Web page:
seniors

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Seniors could play an important role in the upcoming election, as Michiganders age 50 and older are expected to represent well over half of the voters who show up to the polls next week. That’s pretty typical of a non-presidential election. But as Michigan Public Radio’s Jake Neher reports, seniors and retirees are playing an especially important role in this year’s election.

Rick Pluta / Michigan Public Radio Network

Michiganders age 50 and over are expected to represent well over half of the voters that show up to the polls on November 4.

That is pretty typical of a non-presidential election. But seniors and retirees are already playing an especially important role in this year’s election.

Perry Seavitt, a 70 year old retired teacher from Freemont, considers himself a Republican. But he is not sure which candidate for governor will get his vote. He says he is leaning toward Democrat Mark Schauer because incumbent Gov. Rick Snyder decided to start taxing retiree pensions.

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Groups advocating for the elderly are organizing an effort to lobby Michigan lawmakers for new protections for caregivers.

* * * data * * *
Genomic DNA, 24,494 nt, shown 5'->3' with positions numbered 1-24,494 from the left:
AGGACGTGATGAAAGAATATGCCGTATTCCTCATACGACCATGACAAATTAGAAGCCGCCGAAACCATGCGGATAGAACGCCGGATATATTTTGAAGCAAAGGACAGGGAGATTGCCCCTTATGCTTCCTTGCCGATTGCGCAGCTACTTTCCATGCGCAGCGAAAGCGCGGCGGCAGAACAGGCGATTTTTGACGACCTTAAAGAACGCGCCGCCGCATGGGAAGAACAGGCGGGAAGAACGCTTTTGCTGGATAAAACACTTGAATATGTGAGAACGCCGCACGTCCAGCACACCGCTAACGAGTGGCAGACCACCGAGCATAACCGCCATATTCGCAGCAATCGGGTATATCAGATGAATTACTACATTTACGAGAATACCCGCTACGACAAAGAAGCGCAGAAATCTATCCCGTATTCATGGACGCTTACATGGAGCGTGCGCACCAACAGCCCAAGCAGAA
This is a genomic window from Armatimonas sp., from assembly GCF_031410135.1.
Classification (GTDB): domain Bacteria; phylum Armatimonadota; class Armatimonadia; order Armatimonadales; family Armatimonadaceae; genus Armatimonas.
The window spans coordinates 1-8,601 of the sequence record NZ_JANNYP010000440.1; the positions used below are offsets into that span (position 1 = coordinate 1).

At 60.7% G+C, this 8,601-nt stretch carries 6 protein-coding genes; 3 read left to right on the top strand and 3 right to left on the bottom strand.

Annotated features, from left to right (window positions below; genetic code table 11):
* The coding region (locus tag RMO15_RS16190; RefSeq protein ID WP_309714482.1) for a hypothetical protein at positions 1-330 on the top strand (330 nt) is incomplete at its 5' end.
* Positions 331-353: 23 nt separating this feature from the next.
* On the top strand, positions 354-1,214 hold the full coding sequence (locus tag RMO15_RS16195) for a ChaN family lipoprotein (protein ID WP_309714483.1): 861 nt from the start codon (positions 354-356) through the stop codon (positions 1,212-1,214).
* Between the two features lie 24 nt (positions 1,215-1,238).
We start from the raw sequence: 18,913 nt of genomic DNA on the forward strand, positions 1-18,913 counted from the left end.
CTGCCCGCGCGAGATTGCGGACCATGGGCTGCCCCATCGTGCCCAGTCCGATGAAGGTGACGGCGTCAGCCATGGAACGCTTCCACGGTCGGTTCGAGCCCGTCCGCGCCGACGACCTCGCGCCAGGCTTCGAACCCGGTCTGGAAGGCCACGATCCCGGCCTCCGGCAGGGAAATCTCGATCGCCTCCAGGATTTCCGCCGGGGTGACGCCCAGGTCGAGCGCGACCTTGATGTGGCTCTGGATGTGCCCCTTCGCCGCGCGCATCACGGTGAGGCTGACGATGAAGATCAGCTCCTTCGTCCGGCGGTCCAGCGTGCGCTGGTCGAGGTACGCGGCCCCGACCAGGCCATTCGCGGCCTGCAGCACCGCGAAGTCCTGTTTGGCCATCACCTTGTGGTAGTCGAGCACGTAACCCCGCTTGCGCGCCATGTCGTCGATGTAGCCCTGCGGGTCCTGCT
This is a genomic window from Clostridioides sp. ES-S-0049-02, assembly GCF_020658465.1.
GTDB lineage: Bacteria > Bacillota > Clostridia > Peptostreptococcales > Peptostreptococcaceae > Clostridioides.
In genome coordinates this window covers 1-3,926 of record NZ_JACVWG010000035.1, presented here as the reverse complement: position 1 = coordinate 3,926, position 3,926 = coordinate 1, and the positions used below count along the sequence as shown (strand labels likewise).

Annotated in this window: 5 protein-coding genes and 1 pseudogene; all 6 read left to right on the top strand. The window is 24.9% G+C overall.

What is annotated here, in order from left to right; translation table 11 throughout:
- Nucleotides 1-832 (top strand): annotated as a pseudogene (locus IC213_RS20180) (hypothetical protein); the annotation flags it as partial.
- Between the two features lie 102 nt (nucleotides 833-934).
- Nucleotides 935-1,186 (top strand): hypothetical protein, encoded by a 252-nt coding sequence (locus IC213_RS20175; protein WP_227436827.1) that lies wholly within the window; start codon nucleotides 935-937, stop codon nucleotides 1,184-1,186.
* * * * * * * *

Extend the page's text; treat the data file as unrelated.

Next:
“We’re going to be pushing hard in 2015 for something called the CARE Act,” said Mark Hornbeck with AARP Michigan. “That will help people have some rights when they’re taking care of elder parents or an older aunt and uncle or even an older friend.”

The proposed legislation would require health care workers to notify caregivers when a patient is admitted, transferred, or discharged from a hospital. It would also require them to give clear instructions on how to care for the patient when they come home from the hospital.

“A lot or caregivers out there are working full time and trying to take care of elder parents at the same time. And it’s just overwhelming,” said Hornbeck.

AARP has been lobbying state Legislatures across the country to pass versions of the CARE Act. Oklahoma has already adopted the law.

In-home care workers in Michigan used to be automatically represented by a union, the Service Employees International Union (SEIU). In 2012, Governor Rick Snyder signed a law ending automatic union membership for caregivers.

Thousands have since left the SEIU.

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KISS bass player and noted "God of Thunder" Gene Simmons says a film about his band's visit to Cadillac, MI in 1975 is now fully funded and in pre-production. 

Talk about "Cadillac Dreams!"